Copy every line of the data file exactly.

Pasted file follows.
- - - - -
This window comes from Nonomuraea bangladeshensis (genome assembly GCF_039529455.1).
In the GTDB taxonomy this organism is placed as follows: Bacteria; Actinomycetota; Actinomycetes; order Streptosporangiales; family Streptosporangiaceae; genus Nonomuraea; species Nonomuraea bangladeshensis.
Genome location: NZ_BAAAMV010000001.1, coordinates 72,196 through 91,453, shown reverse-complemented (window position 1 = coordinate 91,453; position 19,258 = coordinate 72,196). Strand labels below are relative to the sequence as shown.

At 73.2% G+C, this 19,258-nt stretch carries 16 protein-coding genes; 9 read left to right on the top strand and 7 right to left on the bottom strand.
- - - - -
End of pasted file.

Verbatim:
This window comes from Nonomuraea bangladeshensis (genome assembly GCF_039529455.1).
In the GTDB taxonomy this organism is placed as follows: Bacteria; Actinomycetota; Actinomycetes; order Streptosporangiales; family Streptosporangiaceae; genus Nonomuraea; species Nonomuraea bangladeshensis.
Genome location: NZ_BAAAMV010000001.1, coordinates 72,196 through 91,453, shown reverse-complemented (window position 1 = coordinate 91,453; position 19,258 = coordinate 72,196). Strand labels below are relative to the sequence as shown.

At 73.2% G+C, this 19,258-nt stretch carries 16 protein-coding genes; 9 read left to right on the top strand and 7 right to left on the bottom strand.